Adios Cerruti. Thank you for many years of memorable fine dining. You gave us romantic charm, elegant service and fabulous haute cuisine. I’m afraid that my first two choices for this update are far more pedestrian than Cerruti was. But they serve good wholesome dishes at far more affordable prices. My third choice serves excellent quality food in a far more relaxed and casual manner.
Adios tambien to Il Torino for its years of delivering fine Italian deli comestibles to eat in house or to take home. You will be missed. Both places suffered from rising prices that limited appeal to a wealthier, smaller clientele. Los Cebollinas tried to appeal to the wealthier end of the Mexican food market as well and closed.
La Posada de Las Brujas
Many thanks to David B. and David M. for touting my new favorite basic Tico eatery. First the location: 250 meters east of the main Catholic Church in Escazu center. On the south side of the street a charming old house sits on a hillside with an ample parking lot at the end of its driveway. The house became a restaurant about two years ago.
60 oversized inexpensive bocas very nicely prepared by Tico chef Tony easily outshine the competition. If that were not enough, he uses a very hot parrilla to grill steaks from churrasco to lomito and New York cut and a superb chicken breast(s). I added the (s) because the portion size must indeed be from more than a single chicken. It came with grill-marked exterior, yet moist and tender inside, a rarity in Costa Rica where breast meat is usually overcooked and dry. The chimichurri sauce was good. On the plate were both a baked potato napped in a light and delicious Hollandaise-like sauce and a salad dominated by fresh tomatoes in lovely sweet vinaigrette. The portion was so large that my wife took home half of all three components for another satisfying meal. Two meals for ₡6300.
Describing a liver dish may turn off some of you, but I shall, to reinforce how Tony wins my praise. The very large slices were well caramelized as were the mound of grilled onions. Every single bit of chewy vein had been removed. The ample half plate of fries came golden brown, crunchy on the outside and very soft inside. I can guess that they were boiled first, dried, lightly floured, and fried in oil that was both fresh and adequately hot to avoid any surface grease. ₡1800.
Among the bocas are every standard you can imagine and nearly all were ₡2500 or less. The parade of dishes filing past our table all looked scrumptious and bountiful.
Typically, the dining room is less than a designer’s showpiece with basic full bar and two flat screen TVs. The servers are pleasant efficient young women. Despite the absence of romantic trappings, it is cozy and cute with all the witch symbols and statues extending out the door, down the stairs and along the driveway. Three reasons to visit: food, value and food (sic). Phone: 2228-1645. Hours: Tuesday thru Sunday 11am to 1am.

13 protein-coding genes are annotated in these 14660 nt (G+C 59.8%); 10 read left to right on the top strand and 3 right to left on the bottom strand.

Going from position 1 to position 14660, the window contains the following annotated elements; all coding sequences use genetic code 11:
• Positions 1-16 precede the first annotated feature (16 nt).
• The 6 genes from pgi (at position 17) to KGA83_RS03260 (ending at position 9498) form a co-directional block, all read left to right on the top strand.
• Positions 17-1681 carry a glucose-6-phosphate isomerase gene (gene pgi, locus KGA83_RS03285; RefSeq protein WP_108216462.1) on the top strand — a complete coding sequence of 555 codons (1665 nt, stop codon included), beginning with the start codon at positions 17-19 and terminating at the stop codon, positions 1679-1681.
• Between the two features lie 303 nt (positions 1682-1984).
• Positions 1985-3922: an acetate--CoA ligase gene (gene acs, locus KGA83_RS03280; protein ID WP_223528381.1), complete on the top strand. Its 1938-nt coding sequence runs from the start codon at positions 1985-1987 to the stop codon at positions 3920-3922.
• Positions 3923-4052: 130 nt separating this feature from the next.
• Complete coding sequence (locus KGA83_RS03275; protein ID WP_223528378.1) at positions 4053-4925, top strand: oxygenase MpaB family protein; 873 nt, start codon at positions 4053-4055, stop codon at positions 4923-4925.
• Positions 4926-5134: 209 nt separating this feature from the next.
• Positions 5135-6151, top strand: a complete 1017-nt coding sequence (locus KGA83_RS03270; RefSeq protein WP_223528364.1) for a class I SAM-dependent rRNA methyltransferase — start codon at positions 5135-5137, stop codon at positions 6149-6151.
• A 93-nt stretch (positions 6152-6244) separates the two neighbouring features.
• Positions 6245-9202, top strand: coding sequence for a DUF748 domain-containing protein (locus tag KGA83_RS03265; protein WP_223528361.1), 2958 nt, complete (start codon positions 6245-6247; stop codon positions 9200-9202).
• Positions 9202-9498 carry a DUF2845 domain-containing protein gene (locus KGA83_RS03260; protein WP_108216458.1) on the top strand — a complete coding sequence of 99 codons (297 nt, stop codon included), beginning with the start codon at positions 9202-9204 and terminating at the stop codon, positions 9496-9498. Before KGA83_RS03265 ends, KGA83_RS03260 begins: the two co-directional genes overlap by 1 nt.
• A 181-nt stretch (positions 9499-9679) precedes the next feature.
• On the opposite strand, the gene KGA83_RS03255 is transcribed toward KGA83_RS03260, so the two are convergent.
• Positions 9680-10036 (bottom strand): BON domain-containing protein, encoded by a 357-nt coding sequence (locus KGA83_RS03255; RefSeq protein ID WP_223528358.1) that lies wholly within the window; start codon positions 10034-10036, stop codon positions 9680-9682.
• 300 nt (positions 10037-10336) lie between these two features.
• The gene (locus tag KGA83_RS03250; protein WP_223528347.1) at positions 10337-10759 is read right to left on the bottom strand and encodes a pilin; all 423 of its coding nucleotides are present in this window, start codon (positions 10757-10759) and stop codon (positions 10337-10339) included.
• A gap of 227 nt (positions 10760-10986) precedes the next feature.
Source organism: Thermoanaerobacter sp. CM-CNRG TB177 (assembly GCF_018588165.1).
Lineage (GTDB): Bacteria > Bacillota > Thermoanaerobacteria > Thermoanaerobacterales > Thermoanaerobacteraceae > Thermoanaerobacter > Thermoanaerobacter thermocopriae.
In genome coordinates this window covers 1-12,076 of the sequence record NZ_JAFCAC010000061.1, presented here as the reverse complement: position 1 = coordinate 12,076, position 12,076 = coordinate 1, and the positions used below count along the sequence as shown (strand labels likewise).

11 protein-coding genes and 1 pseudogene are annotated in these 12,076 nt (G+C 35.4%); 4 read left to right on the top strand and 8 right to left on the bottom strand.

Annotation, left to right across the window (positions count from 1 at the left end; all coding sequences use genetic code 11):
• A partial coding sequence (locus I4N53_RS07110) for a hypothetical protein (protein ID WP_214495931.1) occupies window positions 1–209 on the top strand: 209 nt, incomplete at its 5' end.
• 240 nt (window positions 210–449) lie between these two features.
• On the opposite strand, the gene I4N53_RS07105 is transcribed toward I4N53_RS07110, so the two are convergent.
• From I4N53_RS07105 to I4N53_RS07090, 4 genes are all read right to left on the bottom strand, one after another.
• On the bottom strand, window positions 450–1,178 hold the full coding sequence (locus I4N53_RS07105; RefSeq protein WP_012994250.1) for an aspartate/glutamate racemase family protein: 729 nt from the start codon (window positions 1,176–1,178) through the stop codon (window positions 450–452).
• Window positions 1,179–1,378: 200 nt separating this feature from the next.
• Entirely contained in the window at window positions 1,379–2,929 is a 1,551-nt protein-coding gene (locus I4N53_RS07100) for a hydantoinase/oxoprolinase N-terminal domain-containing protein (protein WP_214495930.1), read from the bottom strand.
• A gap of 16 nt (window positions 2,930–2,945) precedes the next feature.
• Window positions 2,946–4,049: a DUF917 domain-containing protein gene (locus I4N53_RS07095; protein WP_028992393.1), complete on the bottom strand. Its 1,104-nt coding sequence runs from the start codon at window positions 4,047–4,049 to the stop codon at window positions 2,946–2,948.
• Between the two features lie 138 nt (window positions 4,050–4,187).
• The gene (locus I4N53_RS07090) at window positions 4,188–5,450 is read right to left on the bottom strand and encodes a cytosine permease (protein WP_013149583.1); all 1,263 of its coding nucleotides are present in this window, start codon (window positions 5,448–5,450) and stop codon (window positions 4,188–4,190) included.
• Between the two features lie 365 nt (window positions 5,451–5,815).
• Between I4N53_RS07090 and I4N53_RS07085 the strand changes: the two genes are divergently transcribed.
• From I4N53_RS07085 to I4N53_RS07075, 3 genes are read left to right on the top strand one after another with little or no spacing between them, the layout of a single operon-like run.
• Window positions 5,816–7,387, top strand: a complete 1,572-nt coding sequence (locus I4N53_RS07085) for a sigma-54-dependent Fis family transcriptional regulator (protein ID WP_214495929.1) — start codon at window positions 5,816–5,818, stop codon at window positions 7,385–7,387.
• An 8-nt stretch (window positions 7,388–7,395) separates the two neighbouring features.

This small very humble Caribbean eatery in Barva serves very tasty authentic dishes loaded with flavor. Joan and I really like it.
It took us a while to find it and I’m afraid my directions are less than precise. If you can find your way to the park and large white church in the center of town you are only a few blocks away. So many of the narrow one-way streets look the same to me. Ask directions to the Casa de Cultura. It sits on a corner with the entrance facing one street and the side facing another street. If you stand on the side of the street next to the building’s side and look across the street in the same direction as the sidewalk you are standing on, you will see a large sign for an attorney and notary office. Cocori is right behind it. The fence has a poster showing owner/chef Walter’s adorable little boy. The three walled green and yellow venue sits back about 20 meters. The tantalizing aromas greet you half way. Inside there is a single ordinary table with four chairs and four wooden picnic tables with attached boards for seats. Bring a cushion if you are backside-challenged as I am. Ignore the pocked paint and rustic surroundings and enjoy good home-style food.
Walter is a charming fountain of information bedecked in dreadlocks. He and wife Janet are from Puerto Viejo. He will explain any menu item or spice medley that may puzzle you, take your order and cook your food. He knows his flavors. A Caribbean favorite of mine has always been snapper in the style of Veracruz (huachinango Veracruzano), scored and pan-fried whole fish smothered in a sauce of sliced and diced peppers, onions, tomatoes, lime juice and lots of thyme. Walter does his snapper the same way and it is yummy. A large fish is ₡6000 and a smaller one is ₡5000. The plate includes coconut milk flavored rice and beans, a small salad and patacones. The Caribbean chicken consists of two pieces on the bone flavored beautifully and served with same accompaniments for ₡3000. Both dishes require a little fork and knife tenacity, perhaps a little finger assistance, and a few extra napkins. Not for dainties, but fine for gourmands. Other options include other fish, rendon soup, shrimp, paty and whatever he brought from the market that morning. If you like Panamanian incendiary peppers, try Janet’s homemade hot sauce.